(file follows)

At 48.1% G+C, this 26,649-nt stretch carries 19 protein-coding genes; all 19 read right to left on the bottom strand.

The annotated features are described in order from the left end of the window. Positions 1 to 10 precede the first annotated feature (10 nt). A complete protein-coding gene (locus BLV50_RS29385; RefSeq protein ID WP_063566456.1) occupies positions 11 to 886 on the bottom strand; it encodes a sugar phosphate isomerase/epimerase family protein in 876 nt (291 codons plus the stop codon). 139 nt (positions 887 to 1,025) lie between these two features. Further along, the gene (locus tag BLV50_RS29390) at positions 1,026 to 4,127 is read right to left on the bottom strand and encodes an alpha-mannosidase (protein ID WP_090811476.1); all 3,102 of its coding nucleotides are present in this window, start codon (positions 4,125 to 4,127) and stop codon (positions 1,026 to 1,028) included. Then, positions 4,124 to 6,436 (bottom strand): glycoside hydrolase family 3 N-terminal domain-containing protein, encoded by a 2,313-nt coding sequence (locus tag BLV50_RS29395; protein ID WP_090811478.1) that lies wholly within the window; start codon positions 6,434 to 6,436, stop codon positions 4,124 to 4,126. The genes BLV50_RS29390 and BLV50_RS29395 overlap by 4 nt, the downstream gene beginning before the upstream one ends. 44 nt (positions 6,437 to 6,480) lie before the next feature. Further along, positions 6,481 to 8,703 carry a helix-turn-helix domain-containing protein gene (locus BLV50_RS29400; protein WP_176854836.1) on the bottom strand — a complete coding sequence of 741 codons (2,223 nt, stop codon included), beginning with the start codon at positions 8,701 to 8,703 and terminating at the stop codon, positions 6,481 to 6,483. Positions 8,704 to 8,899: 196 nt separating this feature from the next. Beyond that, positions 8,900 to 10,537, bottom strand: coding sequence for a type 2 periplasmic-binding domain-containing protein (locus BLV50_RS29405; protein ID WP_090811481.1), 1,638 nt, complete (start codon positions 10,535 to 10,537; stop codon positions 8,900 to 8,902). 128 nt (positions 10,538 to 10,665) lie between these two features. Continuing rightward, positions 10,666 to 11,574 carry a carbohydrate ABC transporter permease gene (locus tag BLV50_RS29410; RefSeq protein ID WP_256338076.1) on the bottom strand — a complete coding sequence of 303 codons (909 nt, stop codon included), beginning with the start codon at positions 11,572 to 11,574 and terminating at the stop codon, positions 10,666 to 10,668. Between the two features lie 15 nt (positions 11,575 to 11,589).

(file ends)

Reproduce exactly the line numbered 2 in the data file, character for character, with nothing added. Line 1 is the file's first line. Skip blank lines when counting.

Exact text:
The annotated features are described in order from the left end of the window. Positions 1 to 10 precede the first annotated feature (10 nt). A complete protein-coding gene (locus BLV50_RS29385; RefSeq protein ID WP_063566456.1) occupies positions 11 to 886 on the bottom strand; it encodes a sugar phosphate isomerase/epimerase family protein in 876 nt (291 codons plus the stop codon). 139 nt (positions 887 to 1,025) lie between these two features. Further along, the gene (locus tag BLV50_RS29390) at positions 1,026 to 4,127 is read right to left on the bottom strand and encodes an alpha-mannosidase (protein ID WP_090811476.1); all 3,102 of its coding nucleotides are present in this window, start codon (positions 4,125 to 4,127) and stop codon (positions 1,026 to 1,028) included. Then, positions 4,124 to 6,436 (bottom strand): glycoside hydrolase family 3 N-terminal domain-containing protein, encoded by a 2,313-nt coding sequence (locus tag BLV50_RS29395; protein ID WP_090811478.1) that lies wholly within the window; start codon positions 6,434 to 6,436, stop codon positions 4,124 to 4,126. The genes BLV50_RS29390 and BLV50_RS29395 overlap by 4 nt, the downstream gene beginning before the upstream one ends. 44 nt (positions 6,437 to 6,480) lie before the next feature. Further along, positions 6,481 to 8,703 carry a helix-turn-helix domain-containing protein gene (locus BLV50_RS29400; protein WP_176854836.1) on the bottom strand — a complete coding sequence of 741 codons (2,223 nt, stop codon included), beginning with the start codon at positions 8,701 to 8,703 and terminating at the stop codon, positions 6,481 to 6,483. Positions 8,704 to 8,899: 196 nt separating this feature from the next. Beyond that, positions 8,900 to 10,537, bottom strand: coding sequence for a type 2 periplasmic-binding domain-containing protein (locus BLV50_RS29405; protein ID WP_090811481.1), 1,638 nt, complete (start codon positions 10,535 to 10,537; stop codon positions 8,900 to 8,902). 128 nt (positions 10,538 to 10,665) lie between these two features. Continuing rightward, positions 10,666 to 11,574 carry a carbohydrate ABC transporter permease gene (locus tag BLV50_RS29410; RefSeq protein ID WP_256338076.1) on the bottom strand — a complete coding sequence of 303 codons (909 nt, stop codon included), beginning with the start codon at positions 11,572 to 11,574 and terminating at the stop codon, positions 10,666 to 10,668. Between the two features lie 15 nt (positions 11,575 to 11,589).